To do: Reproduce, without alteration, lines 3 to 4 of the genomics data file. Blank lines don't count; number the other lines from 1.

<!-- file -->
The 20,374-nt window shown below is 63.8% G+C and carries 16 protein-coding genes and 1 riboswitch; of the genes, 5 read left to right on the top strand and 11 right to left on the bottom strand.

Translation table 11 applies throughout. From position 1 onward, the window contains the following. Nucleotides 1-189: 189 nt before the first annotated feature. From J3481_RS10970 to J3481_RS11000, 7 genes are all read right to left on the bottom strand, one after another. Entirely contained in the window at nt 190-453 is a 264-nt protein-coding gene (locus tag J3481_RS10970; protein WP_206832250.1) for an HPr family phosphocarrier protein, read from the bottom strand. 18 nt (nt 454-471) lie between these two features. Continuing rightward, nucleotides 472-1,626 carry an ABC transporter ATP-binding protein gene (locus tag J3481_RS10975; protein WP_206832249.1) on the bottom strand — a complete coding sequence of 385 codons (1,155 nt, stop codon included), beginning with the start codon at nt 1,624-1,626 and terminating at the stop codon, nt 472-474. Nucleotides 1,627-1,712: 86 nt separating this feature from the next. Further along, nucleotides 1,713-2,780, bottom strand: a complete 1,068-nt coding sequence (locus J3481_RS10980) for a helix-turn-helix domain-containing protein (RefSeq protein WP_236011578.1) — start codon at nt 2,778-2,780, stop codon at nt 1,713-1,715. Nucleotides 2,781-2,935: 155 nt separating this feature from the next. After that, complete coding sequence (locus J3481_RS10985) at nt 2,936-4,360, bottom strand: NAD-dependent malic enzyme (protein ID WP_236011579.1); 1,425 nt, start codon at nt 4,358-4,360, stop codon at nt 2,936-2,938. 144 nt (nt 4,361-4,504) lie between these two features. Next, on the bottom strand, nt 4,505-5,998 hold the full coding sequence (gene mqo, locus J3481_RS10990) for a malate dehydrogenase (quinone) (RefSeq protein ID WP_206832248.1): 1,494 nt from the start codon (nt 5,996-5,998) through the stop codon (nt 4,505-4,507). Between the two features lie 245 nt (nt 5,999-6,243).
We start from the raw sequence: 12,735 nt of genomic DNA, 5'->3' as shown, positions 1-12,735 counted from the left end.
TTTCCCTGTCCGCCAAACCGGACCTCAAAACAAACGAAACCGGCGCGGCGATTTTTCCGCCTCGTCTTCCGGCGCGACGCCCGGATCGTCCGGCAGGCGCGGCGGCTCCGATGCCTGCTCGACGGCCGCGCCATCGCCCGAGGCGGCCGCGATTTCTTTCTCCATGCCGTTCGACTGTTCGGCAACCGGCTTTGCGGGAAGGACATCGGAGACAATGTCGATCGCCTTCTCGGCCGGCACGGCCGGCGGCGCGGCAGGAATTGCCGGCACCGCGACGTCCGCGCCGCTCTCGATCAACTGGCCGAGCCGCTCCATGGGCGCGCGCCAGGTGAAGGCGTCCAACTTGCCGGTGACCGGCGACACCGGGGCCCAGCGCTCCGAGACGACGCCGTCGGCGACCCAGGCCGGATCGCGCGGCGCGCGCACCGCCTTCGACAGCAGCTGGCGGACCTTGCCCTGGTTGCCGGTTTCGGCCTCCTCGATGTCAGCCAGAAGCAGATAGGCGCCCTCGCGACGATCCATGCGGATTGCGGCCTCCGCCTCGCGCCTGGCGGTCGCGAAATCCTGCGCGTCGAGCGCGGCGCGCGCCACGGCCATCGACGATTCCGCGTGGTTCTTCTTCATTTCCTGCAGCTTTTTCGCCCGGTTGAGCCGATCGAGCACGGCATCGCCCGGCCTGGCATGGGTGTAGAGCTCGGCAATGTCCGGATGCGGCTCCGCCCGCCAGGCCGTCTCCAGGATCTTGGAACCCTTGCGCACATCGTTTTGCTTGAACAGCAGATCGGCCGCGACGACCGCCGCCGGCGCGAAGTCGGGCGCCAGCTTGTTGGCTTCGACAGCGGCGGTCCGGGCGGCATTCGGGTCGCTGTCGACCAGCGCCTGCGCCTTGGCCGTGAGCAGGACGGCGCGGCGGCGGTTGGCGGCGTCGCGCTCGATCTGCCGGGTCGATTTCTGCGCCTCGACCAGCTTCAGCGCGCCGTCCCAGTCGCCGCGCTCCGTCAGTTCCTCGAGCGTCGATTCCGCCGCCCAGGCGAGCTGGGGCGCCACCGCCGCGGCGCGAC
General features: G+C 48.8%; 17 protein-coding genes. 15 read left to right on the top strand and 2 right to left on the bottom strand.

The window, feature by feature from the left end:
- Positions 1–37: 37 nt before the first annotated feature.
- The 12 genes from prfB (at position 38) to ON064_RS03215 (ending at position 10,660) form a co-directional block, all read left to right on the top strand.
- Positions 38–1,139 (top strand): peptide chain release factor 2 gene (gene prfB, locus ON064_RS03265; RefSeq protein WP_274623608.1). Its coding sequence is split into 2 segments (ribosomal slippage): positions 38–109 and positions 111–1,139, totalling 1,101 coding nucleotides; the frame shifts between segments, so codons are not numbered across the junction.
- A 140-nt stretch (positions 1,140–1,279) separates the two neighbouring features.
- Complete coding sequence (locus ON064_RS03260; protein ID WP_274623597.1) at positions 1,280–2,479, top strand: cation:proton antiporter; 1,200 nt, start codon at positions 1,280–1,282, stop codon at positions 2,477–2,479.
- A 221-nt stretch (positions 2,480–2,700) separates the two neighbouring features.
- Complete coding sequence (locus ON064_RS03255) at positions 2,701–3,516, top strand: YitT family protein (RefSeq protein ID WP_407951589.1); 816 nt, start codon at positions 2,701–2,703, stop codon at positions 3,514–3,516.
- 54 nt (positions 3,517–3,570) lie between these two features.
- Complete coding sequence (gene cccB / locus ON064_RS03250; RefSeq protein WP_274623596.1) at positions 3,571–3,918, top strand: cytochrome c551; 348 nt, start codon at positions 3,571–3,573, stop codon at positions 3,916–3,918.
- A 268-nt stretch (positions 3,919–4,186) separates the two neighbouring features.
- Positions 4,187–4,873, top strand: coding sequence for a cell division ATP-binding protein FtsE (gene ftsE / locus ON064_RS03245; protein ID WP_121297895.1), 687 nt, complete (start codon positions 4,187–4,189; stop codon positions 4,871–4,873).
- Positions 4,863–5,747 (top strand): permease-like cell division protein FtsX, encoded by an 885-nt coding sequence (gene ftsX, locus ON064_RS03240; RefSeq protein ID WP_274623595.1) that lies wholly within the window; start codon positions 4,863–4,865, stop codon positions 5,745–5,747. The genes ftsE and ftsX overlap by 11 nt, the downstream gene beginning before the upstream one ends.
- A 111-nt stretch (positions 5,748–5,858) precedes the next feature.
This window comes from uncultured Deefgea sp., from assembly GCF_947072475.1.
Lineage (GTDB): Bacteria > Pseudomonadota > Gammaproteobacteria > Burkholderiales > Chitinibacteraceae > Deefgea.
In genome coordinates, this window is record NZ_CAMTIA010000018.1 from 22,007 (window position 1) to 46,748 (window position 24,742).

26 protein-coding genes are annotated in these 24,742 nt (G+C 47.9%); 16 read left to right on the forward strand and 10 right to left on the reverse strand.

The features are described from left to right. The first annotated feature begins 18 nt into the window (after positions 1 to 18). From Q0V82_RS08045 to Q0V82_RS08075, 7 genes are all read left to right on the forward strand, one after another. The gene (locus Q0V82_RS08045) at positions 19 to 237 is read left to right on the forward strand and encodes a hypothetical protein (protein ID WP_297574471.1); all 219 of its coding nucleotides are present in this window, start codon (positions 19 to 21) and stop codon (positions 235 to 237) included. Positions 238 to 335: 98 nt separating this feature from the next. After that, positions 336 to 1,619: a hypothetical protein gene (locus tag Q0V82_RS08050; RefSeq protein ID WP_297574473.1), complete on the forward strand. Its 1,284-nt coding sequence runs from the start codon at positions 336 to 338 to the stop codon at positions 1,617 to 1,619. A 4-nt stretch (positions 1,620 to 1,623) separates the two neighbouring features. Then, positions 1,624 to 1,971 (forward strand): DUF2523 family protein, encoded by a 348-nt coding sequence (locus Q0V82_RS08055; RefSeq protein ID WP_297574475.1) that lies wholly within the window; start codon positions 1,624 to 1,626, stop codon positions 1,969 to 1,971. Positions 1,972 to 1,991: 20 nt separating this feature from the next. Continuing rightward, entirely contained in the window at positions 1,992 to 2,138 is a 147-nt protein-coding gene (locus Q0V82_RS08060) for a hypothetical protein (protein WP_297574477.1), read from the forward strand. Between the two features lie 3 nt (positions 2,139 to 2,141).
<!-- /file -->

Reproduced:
We start from the raw sequence: 12,735 nt of genomic DNA, 5'->3' as shown, positions 1-12,735 counted from the left end.
TTTCCCTGTCCGCCAAACCGGACCTCAAAACAAACGAAACCGGCGCGGCGATTTTTCCGCCTCGTCTTCCGGCGCGACGCCCGGATCGTCCGGCAGGCGCGGCGGCTCCGATGCCTGCTCGACGGCCGCGCCATCGCCCGAGGCGGCCGCGATTTCTTTCTCCATGCCGTTCGACTGTTCGGCAACCGGCTTTGCGGGAAGGACATCGGAGACAATGTCGATCGCCTTCTCGGCCGGCACGGCCGGCGGCGCGGCAGGAATTGCCGGCACCGCGACGTCCGCGCCGCTCTCGATCAACTGGCCGAGCCGCTCCATGGGCGCGCGCCAGGTGAAGGCGTCCAACTTGCCGGTGACCGGCGACACCGGGGCCCAGCGCTCCGAGACGACGCCGTCGGCGACCCAGGCCGGATCGCGCGGCGCGCGCACCGCCTTCGACAGCAGCTGGCGGACCTTGCCCTGGTTGCCGGTTTCGGCCTCCTCGATGTCAGCCAGAAGCAGATAGGCGCCCTCGCGACGATCCATGCGGATTGCGGCCTCCGCCTCGCGCCTGGCGGTCGCGAAATCCTGCGCGTCGAGCGCGGCGCGCGCCACGGCCATCGACGATTCCGCGTGGTTCTTCTTCATTTCCTGCAGCTTTTTCGCCCGGTTGAGCCGATCGAGCACGGCATCGCCCGGCCTGGCATGGGTGTAGAGCTCGGCAATGTCCGGATGCGGCTCCGCCCGCCAGGCCGTCTCCAGGATCTTGGAACCCTTGCGCACATCGTTTTGCTTGAACAGCAGATCGGCCGCGACGACCGCCGCCGGCGCGAAGTCGGGCGCCAGCTTGTTGGCTTCGACAGCGGCGGTCCGGGCGGCATTCGGGTCGCTGTCGACCAGCGCCTGCGCCTTGGCCGTGAGCAGGACGGCGCGGCGGCGGTTGGCGGCGTCGCGCTCGATCTGCCGGGTCGATTTCTGCGCCTCGACCAGCTTCAGCGCGCCGTCCCAGTCGCCGCGCTCCGTCAGTTCCTCGAGCGTCGATTCCGCCGCCCAGGCGAGCTGGGGCGCCACCGCCGCGGCGCGAC